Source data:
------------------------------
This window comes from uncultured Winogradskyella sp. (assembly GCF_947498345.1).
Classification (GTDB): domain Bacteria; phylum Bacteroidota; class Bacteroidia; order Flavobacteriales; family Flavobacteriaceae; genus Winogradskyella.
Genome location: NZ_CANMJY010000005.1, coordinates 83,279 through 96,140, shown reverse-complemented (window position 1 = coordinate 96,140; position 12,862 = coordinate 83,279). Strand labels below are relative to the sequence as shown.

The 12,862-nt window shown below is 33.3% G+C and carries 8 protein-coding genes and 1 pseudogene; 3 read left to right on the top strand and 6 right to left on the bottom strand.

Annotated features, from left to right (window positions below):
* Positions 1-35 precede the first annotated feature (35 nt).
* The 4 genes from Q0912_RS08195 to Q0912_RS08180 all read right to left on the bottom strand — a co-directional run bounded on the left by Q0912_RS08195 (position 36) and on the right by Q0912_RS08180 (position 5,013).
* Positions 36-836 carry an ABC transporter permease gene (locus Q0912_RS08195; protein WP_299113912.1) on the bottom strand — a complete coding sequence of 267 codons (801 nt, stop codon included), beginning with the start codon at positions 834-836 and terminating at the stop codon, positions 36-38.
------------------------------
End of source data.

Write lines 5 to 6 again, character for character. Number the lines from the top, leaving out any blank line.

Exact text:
Annotated features, from left to right (window positions below):
* Positions 1-35 precede the first annotated feature (35 nt).